wherein ContainerName is the name of the Organizational Unit you created earlier, domain is the second-level domain, and com is the top-level domain.
For example: OU=SP Contacts, DC=carvedrockfitness, DC=com
- SMTP mail server for incoming mail:
This is usually filled in automatically, so just check if it is correct.
- Accept messages from authenticated users only?
- Allow creation of distribution groups from SharePoint sites?
Select No. One offshoot of selecting this option is that you won’t need the approval settings that follow. This is why you’ll then see the check boxes being grayed out.
- E-mail server display address:
Leave as is.
- Select Accept mail from all e-mail servers
When you’re done with all these, click OK.
With the configurations you just did, certain changes are expected to automatically take effect on the Drop folder. Thus, you can verify whether the configuration process all went well by checking the Drop folder to see whether those changes did in fact take effect.
To do that, navigate to Start > Computer > C: > inetpub > mailroot. There you’ll find the drop folder.
Right-click on the Drop folder and select Properties.
When the Drop Properties window appears, navigate to the Security tab. Scroll down the list of Group or user names and see if the items “WSS_ADMIN_WPG…” and “WSS_WPG…” are present. If they are, then you’re good to go.
Configurations to add a library as a contact under your organizational unit
Before you can go to the main process of checking whether your SharePoint incoming email feature is working, you’ll need to perform just a few more configuration steps. Go now to a client system, open a Web browser and navigate to your SharePoint site.
Next, go to the Libraries section and click a link to a library (we assume you already have some in there). In our example, the library we’re about to open is called Recipes.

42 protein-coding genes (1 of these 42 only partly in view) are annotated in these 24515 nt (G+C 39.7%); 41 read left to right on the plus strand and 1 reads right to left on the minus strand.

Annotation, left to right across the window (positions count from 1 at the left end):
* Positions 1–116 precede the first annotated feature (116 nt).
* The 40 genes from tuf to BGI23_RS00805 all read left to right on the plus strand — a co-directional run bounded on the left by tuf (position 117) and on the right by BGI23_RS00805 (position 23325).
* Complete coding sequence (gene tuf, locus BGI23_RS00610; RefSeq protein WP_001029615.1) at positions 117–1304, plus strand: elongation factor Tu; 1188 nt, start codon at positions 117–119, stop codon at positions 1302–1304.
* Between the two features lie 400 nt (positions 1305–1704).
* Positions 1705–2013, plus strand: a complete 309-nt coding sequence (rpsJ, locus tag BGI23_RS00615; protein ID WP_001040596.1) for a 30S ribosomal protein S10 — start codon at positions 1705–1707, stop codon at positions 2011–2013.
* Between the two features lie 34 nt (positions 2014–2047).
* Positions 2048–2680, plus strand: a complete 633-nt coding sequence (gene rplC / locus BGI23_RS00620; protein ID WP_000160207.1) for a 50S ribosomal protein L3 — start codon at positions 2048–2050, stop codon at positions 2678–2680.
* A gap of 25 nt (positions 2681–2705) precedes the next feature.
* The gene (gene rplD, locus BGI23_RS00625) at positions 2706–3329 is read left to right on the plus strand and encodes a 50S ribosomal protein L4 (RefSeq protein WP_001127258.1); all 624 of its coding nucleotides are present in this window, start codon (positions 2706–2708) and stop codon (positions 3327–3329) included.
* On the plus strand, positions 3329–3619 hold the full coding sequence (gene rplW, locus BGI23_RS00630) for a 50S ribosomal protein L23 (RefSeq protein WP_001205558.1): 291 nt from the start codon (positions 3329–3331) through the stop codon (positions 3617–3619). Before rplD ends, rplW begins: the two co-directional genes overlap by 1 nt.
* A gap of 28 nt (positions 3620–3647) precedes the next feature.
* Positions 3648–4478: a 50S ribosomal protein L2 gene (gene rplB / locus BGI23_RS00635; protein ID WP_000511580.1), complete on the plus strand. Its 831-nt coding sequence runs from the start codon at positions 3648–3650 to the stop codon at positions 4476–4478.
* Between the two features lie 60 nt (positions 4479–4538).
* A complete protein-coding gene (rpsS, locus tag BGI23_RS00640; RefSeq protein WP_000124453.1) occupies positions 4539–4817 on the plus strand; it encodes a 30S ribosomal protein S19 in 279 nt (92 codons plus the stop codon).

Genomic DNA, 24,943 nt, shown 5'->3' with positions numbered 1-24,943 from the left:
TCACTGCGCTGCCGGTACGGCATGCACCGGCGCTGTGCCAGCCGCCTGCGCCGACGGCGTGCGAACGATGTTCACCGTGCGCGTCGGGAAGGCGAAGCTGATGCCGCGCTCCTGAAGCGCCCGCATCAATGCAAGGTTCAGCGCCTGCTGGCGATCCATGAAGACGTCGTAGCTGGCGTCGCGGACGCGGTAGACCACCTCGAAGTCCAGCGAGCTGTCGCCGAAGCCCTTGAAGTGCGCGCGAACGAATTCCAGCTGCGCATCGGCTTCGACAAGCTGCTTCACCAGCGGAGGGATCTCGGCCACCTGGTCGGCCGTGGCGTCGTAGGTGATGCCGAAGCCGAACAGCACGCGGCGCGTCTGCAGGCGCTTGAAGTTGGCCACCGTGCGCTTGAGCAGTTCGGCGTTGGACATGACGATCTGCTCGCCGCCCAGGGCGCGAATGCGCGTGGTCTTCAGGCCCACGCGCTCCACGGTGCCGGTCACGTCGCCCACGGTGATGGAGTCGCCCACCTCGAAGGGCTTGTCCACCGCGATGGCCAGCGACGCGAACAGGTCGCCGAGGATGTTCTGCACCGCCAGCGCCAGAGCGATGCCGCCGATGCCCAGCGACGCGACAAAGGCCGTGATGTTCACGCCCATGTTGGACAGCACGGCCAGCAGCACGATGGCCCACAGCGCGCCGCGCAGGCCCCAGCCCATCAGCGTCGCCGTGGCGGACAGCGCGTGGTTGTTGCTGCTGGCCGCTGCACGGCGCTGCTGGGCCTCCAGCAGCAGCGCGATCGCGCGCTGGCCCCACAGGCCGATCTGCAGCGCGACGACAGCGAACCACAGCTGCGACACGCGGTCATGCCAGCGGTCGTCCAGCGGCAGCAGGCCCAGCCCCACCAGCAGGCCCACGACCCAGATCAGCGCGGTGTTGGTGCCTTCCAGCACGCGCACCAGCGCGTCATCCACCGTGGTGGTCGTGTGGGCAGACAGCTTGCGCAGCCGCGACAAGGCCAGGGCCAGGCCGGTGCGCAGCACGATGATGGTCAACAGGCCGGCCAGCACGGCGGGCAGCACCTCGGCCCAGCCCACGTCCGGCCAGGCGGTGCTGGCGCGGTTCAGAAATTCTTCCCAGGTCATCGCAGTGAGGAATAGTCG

To change the settings of that library, go to the Library tab and click Library Settings.
Go to the Communications section and click the link named Incoming e-mail settings.
On the right-hand side of the screen, you’ll see another bunch of option buttons and text fields that will allow you to specify configuration settings for this library. Apply the following settings:
- Allow this document library to receive e-mail?
- E-mail address:
Assign a name for the e-mail address.
- Group attachments in folders?
Select an option that’s best suited for you.
- Overwrite files with the same name?
- Save original e-mail?
- Save meeting invitations?
- E-mail security policy:
At this point, just select Accept e-mail messages from any sender. However, in a real-world scenario, you might want to choose the first option.
When you’re done with all those settings, click OK. After that, the library whose settings you just configured will automatically be added as a contact under the Organizational Unit created earlier. This is now a result of all those numerous steps you went through.
Go now to Active Directory Users and Computers and navigate to the Organizational Unit in question (‘SP Contacts’, in our case). You should see the library there now.
You’ll also see that contact in Exchange Server. Go to Exchange Server now, launch the Exchange Management Console, and navigate to Recipient Configuration > Mail Contact. You should see the library contact there as well.
Testing if the SharePoint Incoming Email feature actually works
It’s finally payback time. You’re finally ready to perform a basic test on the feature you’ve taken so long to configure.
Get back to your client system, launch Microsoft Outlook, and create a New email.
In the To: field, enter the email address of the library that was newly added as a contact. Enter a subject, put some text into the body, attach a file, and send.
If you go back to the SharePoint site and open the library, you should be able to see both the email and the attached file. If they’re there, then heave a sigh of relief. This means, you have just accomplished what you have set out to do in the first part of this tutorial, and that is to configure SharePoint for Incoming Email.